That’s a Yotta Crypto? The best high-yield savings account is now offering more

Yotta is a FDIC-insured, lottery-based, high-yield savings account. Previously, I’ve written an article singing the praises of this app (link). The current system offers you 0.2% APY plus lottery winnings. This averages out to be around 1.5 to 1.9% APY. While this return is lower than the 3% offered by Porte and HMBradley, you only have to put money in Yotta to get the APY. … Continue reading That’s a Yotta Crypto? The best high-yield savings account is now offering more

Coffee shops are a privilege, not a right: Luxury is the new normal

Millions of Americans start their day with coffee that they buy from a coffee shop. They drive out of their way to wait in lines to pick up their morning caffeine fix for outrageous mark-ups. This “luxury” of not having coffee at home has infected people so much that they can not contemplate giving up their daily Starbucks run, or maybe two if it is … Continue reading Coffee shops are a privilege, not a right: Luxury is the new normal

Porte, the 3% APY savings account – What’s the catch?

High-yield savings accounts (HYSA) do not feel high-yield anymore. The national average APY for US savings accounts is 0.06% according to the FDIC. 0.06% APY means that for every $10,000 you have tied up in a savings account, you are paid $6 per year. Obviously 0.06% will not protect you from any level of inflation, which means that these savings accounts are useless. Other online … Continue reading Porte, the 3% APY savings account – What’s the catch?

Buying homes with friends: Millennials’ new recipe for drama

With the price of homes still at record highs, some Millennials are coming up with a new strategy to get into home ownership: buying homes with friends. Millennials are growing tired of paying higher rents and losing out on building equity in real estate and the appreciation on home values. Therefore, some are partnering with friends and roommates to buy a nicer home than any … Continue reading Buying homes with friends: Millennials’ new recipe for drama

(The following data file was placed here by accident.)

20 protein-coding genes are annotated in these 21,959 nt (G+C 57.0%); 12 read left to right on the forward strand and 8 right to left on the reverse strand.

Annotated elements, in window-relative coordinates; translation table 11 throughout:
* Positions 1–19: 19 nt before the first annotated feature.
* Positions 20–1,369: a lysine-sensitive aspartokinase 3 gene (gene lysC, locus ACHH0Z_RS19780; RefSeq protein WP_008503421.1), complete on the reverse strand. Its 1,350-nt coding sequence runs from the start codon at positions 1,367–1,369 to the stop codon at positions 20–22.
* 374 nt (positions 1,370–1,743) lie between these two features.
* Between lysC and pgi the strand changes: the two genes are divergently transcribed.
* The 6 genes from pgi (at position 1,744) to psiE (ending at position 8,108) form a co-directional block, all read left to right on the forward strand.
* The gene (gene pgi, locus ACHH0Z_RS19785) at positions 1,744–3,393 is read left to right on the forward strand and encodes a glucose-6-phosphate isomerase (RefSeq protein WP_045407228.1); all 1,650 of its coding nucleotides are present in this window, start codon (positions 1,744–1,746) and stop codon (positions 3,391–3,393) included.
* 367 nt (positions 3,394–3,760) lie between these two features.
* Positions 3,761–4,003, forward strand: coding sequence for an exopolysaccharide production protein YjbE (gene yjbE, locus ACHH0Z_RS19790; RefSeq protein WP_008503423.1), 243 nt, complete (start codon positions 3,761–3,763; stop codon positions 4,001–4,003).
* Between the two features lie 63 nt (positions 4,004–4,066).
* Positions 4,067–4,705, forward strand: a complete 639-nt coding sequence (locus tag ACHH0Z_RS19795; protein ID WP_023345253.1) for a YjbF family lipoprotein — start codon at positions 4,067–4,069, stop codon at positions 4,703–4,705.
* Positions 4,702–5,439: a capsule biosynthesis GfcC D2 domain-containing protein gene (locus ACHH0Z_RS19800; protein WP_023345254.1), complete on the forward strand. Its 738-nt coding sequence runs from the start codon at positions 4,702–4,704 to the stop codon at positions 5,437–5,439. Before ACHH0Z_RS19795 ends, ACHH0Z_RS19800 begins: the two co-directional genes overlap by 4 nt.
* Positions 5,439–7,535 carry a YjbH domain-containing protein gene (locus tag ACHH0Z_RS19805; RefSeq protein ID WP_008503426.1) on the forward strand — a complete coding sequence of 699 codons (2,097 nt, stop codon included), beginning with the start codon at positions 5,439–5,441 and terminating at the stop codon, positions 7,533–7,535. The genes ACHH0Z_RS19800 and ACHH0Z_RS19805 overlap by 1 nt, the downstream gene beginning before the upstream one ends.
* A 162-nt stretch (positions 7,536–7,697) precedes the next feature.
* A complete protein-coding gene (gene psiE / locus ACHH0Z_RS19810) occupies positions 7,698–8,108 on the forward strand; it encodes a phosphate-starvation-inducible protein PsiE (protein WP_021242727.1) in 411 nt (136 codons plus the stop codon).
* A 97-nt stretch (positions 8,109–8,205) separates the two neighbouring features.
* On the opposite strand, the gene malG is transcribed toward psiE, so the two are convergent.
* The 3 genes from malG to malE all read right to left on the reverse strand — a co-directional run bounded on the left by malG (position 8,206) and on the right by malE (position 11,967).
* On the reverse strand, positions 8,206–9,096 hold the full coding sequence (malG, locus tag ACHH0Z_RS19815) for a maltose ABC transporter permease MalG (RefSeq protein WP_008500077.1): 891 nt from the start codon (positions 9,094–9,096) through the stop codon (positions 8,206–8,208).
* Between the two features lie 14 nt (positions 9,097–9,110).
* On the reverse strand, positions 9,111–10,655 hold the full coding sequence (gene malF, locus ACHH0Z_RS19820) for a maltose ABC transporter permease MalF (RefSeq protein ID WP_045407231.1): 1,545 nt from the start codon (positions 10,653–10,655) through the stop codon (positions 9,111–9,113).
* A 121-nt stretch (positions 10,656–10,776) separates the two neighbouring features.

Christmas shopping in October? Why Black Friday may be too late this year

I suffer from a condition known as “male brain.” One of the symptoms causes me to think that I can wait until the last minute to do my shopping. Growing up, I remember shopping with my dad at the mall on Christmas Eve. We, along with a large number of other men suffering from the same condition, scrambled to find last-minute gifts for the wiser … Continue reading Christmas shopping in October? Why Black Friday may be too late this year

Kakeibo: The Japanese mindfulness budgeting system

Kakeibo – meaning “household finance ledger” – was invented by Japan’s first female journalist, Hani Motoko, in 1904. Motoko developed this accounting system for Japanese housewives, because, in Japan, the wife traditionally managed the finances of the household and gave the husband an allowance. The Kakeibo system was designed to make the user aware of their spending habits and help the user take control of … Continue reading Kakeibo: The Japanese mindfulness budgeting system

That’s a Yotta cash: The risk-free, lottery-based savings account

Saving cash is an important part of your financial planning. While “cash is trash” and similar headlines are spreading, having cash set aside is important for an emergency or making a big purchase soon. The reason why “cash is trash” has been going around is for two reasons: (1) interest rates on borrowing money is near record lows, and (2) the return on investing in … Continue reading That’s a Yotta cash: The risk-free, lottery-based savings account

Simple Budgeting: The 50/30/20 rule-of-thumb budget

Most budgeting systems are time consuming and complex. The beauty of the rule-of-thumb budget is the speed and simplicity of it. All you need to know is your after-tax income. Once you have determined your after-tax income, you simply allocate it as follows: 50% towards your necessities 30% towards your wants 20% towards your financial goals Next is to define the categories: Necessities, Wants, and … Continue reading Simple Budgeting: The 50/30/20 rule-of-thumb budget